Last week, on the day the shit hit the fan, Evans told board members in a memo that the two projects could run side-by-side. But Beltline officials say GDOT's plans wouldn't mesh with their vision of parks, trails, mixed-use developments and pedestrian thoroughfares. A loud, lumbering commuter rail line would be an intrusion in that smart-growth utopia.
Nor are nearby residents keen about GDOT's proposed remedy to run both projects side-by-side. The most controversial aspect of that proposal would be a miles-long, 8-foot-tall barrier that would block residents' access to Piedmont Park.
"We do need high-speed rail and Georgia needs commuter rail," says Lee Biola, president of grassroots advocacy group Citizens for Progressive Transit. "But Atlanta needs the Beltline. We can have all three. We just can't have all three on these tracks."
Ryan Gravel, who conceived the project while working on his thesis at Georgia Tech, says there's an alternative to the state and Amtrak's plan, which as of now has no funding. In 2005, Gravel surveyed various rail segments that would comprise the Beltline's spine. He concluded that Amtrak's proposed commuter rail could instead run along active tracks on the west side of the city and operate out of the transit agency's current station in south Buckhead – or even a new hub near Ansley Park.
But Evans, who's seen Gravel's study, claims no other scenario will work. It's Decatur Belt or bust.
The impasse could work against Georgia – a state notorious for infighting among its transportation agencies – when it comes to the federal government's generosity with infrastructure funding. Terri Montague, who as CEO of Atlanta Beltline Inc. oversees the project, says new U.S. Transportation Secretary Ray LaHood already has been made aware of the dispute.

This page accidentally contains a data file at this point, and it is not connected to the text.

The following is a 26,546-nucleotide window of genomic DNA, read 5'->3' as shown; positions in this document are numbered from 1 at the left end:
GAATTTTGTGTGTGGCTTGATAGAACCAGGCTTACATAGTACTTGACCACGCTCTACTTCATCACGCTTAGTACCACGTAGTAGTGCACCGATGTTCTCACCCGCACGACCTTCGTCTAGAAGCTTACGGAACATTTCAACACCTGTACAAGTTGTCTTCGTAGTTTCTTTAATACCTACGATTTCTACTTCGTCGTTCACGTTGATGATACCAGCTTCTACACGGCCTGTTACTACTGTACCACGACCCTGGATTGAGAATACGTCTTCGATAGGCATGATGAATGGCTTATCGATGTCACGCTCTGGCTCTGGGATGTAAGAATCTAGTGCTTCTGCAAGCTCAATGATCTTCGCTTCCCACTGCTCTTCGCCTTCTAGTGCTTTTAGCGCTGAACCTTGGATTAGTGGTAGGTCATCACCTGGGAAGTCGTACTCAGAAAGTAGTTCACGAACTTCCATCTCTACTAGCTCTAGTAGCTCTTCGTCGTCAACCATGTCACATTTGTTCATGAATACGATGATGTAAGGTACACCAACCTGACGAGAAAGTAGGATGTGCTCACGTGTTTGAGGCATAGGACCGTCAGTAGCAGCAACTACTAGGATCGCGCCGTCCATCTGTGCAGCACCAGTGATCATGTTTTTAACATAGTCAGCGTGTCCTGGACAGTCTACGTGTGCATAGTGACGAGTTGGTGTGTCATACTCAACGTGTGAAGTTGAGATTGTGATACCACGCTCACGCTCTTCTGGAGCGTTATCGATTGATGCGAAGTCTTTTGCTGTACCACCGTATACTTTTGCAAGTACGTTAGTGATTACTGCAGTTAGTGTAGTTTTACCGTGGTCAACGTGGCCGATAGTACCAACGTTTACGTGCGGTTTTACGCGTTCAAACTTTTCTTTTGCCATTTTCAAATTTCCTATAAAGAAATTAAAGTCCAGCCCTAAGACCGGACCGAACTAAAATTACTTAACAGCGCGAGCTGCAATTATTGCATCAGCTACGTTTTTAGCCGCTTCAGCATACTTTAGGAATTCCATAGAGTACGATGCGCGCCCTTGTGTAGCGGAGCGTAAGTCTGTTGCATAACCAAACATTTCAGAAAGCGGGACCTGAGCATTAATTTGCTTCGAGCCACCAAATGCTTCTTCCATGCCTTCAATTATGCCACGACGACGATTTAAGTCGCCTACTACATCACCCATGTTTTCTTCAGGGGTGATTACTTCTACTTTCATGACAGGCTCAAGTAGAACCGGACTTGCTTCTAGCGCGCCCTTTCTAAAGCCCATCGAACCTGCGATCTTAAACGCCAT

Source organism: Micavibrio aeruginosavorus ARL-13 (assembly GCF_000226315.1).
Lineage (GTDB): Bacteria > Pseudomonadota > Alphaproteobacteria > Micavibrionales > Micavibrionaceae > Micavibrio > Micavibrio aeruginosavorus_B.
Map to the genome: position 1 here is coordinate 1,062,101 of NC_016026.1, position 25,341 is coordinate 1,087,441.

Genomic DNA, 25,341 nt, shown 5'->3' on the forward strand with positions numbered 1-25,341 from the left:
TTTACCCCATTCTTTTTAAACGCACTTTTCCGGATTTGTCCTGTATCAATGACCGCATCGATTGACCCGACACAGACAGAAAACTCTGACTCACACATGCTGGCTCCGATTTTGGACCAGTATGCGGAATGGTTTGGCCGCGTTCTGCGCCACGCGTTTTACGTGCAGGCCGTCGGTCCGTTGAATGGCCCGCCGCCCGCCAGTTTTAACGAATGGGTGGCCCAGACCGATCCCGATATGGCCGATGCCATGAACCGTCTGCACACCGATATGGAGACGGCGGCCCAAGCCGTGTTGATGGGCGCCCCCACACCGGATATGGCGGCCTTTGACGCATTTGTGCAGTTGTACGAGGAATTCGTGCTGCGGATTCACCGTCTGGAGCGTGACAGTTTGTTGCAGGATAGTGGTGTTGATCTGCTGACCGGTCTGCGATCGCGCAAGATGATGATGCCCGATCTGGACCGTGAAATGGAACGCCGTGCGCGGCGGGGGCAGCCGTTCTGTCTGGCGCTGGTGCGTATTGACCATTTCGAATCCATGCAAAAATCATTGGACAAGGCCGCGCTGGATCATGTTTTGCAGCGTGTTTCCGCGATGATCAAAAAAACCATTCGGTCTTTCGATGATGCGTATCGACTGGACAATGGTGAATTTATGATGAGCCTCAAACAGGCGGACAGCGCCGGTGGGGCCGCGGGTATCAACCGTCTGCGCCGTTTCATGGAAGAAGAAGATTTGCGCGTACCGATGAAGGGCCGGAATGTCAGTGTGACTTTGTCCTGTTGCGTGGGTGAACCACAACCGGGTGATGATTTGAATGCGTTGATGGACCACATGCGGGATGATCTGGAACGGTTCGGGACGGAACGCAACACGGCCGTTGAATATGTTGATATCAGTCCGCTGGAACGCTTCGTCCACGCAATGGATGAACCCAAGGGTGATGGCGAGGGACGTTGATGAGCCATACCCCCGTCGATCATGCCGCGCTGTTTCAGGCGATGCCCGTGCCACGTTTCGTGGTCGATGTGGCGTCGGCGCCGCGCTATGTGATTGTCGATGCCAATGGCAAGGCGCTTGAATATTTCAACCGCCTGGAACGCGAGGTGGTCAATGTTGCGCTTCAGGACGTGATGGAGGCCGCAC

"Anybody looking for money for Georgia from the federal level is probably going to have to wait until there's some sense of resolution here," Montague says. "Our credibility as a state has been called into question. The discord is not looked upon favorably by the federal agencies."
On Saturday, nearly 300 Beltline supporters rallied on the overgrown and rusty rails in question. Considering that some supporters in attendance also successfully thwarted GDOT's plan in the 1980s for a controversial interstate near Candler Park, it's fair to say the battle could get ugly.
As CL went to press, all transit agencies involved in the brouhaha were scheduled to meet on Feb. 4. Evans says the GDOT board also will convene this month to discuss the matter.
Time is of the essence, Beltline officials say. Requests for federal funding are due this month. If those deadlines are missed, the project that's been touted as the most progressive in Atlanta's recent history could face its most daunting challenge yet.
@ JF Williams "And now I have even more of a reason to totally ignore…
If only he'd continued to throw strikes the way he tweets.
Wow! Look what I missed...didn't miss anything I was at the beach. I burned gas…
At-large voting is a crock and a crime when it's conducted this way. Get rid…
If it is John Rocker writing the tweets they are pretty good.